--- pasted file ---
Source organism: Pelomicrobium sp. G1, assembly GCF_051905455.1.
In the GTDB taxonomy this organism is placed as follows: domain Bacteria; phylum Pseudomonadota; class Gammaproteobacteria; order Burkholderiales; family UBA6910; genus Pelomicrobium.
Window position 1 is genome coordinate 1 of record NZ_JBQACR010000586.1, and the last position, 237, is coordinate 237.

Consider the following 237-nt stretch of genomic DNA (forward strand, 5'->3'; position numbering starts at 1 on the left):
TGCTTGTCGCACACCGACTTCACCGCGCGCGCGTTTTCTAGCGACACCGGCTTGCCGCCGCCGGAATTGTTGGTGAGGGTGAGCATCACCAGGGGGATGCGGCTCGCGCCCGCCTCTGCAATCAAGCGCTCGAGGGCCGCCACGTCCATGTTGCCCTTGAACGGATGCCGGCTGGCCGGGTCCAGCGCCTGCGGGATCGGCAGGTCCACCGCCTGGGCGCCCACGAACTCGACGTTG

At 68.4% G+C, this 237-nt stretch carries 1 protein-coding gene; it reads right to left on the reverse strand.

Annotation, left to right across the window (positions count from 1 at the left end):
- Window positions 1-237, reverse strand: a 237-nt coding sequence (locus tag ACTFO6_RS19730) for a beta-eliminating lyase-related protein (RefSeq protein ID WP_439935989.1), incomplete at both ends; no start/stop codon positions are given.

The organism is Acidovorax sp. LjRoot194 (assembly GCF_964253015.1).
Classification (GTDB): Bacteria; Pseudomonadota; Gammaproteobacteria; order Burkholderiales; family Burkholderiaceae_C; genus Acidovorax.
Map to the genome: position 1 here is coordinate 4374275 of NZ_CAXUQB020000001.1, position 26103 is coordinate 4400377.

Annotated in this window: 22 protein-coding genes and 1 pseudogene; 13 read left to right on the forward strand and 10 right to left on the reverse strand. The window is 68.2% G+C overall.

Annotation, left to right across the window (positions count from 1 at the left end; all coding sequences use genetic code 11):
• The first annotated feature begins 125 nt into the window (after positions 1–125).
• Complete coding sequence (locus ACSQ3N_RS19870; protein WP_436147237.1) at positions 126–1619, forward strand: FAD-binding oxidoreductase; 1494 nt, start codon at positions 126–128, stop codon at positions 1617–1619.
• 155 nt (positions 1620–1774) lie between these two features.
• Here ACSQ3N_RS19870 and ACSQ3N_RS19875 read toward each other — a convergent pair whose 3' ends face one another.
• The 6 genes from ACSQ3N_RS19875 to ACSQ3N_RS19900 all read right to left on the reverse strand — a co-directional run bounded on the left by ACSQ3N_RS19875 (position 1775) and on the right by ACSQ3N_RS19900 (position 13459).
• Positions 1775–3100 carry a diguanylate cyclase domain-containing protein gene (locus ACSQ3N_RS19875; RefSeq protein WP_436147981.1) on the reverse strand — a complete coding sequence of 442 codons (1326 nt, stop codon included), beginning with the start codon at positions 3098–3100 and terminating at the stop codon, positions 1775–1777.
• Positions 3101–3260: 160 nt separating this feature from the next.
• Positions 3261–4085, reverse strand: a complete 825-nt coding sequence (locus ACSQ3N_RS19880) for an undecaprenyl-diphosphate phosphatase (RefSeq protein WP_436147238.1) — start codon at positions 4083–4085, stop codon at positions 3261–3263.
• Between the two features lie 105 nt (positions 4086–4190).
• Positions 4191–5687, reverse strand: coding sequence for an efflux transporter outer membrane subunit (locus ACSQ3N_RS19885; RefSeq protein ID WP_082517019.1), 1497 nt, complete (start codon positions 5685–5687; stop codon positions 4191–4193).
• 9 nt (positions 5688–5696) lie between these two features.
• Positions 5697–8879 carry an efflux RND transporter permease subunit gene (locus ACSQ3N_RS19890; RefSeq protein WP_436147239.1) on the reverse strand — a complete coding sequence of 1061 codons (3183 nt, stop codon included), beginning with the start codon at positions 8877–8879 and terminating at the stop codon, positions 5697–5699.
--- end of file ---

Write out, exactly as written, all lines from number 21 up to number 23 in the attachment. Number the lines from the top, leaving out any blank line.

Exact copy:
• Positions 3261–4085, reverse strand: a complete 825-nt coding sequence (locus ACSQ3N_RS19880) for an undecaprenyl-diphosphate phosphatase (RefSeq protein WP_436147238.1) — start codon at positions 4083–4085, stop codon at positions 3261–3263.
• Between the two features lie 105 nt (positions 4086–4190).
• Positions 4191–5687, reverse strand: coding sequence for an efflux transporter outer membrane subunit (locus ACSQ3N_RS19885; RefSeq protein ID WP_082517019.1), 1497 nt, complete (start codon positions 5685–5687; stop codon positions 4191–4193).